Go Naked!

Naked coffee, or a naked group handle (sometimes also known as a bottomless portafilter) is a traditional group handle that has had the bottom cut out of it, so that the base of the filter basket containing freshly ground coffee is directly exposed.

Because of this distinct modification, the extraction process can be observed as the coffee liquid passes straight from the bottom of the filter basket into a cup.





Origin of Naked Coffee

As far as can be established the first published pictures and experiments of naked portafilters were put on the SCAA barista online discussion forum by Chris Davidson and some of his colleagues in Seattle, Washington around 2004. It started as a curious experiment to see what extraction would do and look like without the traditional spouts, but it has turned into somewhat of an international revolution in relation to understanding the more subtle aspects of espresso extraction. Naked fever caught on rapidly, and it is now widely accepted as an excellent tool of analysis and training beyond basic barista skills.

It has no spouts and no chamber of any sort to catch the brewing coffee or direct it in any way, so that the person using is able to pay greater attention to the coffee they are trying to extract. By observing coffee extraction directly from the filter into the cup, the user can scrutinise the effectiveness and
subtleties of their tamping, the extent of their distribution of ground coffee and their dosing methods. The liquid that falls from a naked handle can assist you to fine tune aspects of espresso coffee that in any other circumstance you would have to take an educated guess via the taste of the coffee, or the limited colour and shape analysis as the coffee liquid pours from the spouts.
A naked handle allows greater visual exposure to the pour and therefore analysis of the colour and shape of the extraction. This can tell you about the distribution of the ground coffee within the basket, about the quality of your tamp and how evenly the water has disseminated across your dose.  Taking into consideration the settings of your espresso machine are correct -the temperature is between 90 – 93′C, the pump pressure is good at around 8 -9 bar and the dispersion screen and showers are clean, following are a few common indicators that you might otherwise not realise from a traditional extraction process.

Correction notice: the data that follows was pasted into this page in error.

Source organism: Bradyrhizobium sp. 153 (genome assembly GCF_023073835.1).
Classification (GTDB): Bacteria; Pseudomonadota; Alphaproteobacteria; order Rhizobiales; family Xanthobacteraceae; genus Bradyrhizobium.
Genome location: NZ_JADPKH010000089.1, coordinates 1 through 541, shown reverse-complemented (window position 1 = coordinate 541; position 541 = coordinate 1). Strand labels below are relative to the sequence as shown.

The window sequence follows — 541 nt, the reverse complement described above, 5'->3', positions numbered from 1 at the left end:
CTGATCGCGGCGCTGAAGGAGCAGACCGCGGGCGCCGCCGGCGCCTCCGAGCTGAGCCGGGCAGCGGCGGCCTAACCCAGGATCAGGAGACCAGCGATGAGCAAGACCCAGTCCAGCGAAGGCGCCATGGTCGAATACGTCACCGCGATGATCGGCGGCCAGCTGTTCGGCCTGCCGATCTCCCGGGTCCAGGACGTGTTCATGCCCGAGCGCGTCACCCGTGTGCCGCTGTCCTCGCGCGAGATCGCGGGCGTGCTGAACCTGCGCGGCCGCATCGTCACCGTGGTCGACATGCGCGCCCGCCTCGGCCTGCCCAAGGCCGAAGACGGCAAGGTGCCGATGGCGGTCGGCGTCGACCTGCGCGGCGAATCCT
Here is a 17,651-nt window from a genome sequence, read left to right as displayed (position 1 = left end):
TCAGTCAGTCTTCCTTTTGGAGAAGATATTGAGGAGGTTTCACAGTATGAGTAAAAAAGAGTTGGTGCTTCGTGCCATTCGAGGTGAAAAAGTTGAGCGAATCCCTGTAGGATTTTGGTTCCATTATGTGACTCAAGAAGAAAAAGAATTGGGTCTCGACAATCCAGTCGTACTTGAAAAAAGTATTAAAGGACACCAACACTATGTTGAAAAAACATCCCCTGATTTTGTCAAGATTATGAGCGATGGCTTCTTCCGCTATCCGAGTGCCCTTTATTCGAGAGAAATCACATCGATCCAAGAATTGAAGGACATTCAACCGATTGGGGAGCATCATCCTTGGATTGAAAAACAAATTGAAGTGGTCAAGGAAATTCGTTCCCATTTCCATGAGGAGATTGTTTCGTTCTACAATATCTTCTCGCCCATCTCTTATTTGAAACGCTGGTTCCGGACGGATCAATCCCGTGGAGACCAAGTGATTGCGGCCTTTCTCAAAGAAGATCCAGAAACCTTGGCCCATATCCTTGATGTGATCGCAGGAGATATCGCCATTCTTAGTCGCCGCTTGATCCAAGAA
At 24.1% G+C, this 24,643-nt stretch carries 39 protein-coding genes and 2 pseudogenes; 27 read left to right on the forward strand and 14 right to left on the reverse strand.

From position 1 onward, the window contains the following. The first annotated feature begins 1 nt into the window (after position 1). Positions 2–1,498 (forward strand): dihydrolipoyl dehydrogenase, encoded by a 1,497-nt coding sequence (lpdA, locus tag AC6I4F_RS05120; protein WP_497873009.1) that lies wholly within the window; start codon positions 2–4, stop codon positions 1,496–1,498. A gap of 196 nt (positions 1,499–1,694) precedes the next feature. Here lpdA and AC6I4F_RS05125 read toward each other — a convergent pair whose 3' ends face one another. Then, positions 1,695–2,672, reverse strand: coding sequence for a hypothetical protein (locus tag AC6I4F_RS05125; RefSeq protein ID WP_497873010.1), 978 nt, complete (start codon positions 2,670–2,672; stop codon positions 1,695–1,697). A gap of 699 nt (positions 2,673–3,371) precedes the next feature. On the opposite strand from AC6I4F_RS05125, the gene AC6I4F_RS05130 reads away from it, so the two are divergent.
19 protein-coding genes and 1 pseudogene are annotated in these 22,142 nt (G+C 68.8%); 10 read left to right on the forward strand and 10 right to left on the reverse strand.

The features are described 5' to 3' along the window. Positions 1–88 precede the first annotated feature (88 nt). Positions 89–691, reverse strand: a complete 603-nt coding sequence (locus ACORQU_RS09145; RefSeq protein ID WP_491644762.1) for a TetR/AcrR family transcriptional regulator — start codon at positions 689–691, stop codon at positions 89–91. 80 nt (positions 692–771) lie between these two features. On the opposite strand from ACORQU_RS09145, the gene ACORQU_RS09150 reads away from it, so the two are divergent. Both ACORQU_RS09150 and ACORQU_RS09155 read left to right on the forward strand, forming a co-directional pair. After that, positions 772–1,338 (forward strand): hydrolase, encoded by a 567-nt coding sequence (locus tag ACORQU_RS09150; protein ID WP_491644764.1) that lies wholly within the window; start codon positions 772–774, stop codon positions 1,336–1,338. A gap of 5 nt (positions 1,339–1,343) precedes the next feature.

Colour and Shape

The colour and shape of an espresso extraction is always a great diagnostic tool even with traditional methods. The colour of an espresso can tell you about the taste, timing and intensity of the extraction. It can indicate freshness and age of a coffee. All this through the two thin pours that each extend from the double handle spouts.

An even, golden brown or red crema with some slight darker staining or striping indicates a good even extraction. The shape of this pour will start with all the tiny holes fill with thick coffee liquid simultaneously, slowly joining together right in the middle of the filter. After 10 or so seconds this pour comes together to create what resembles a twister or tornado of coffee falling from the centre of the basket. Blonding of the extraction should occur around the 25 – 28 second timeframe from activation of the pump which indicates it’s time to switch off.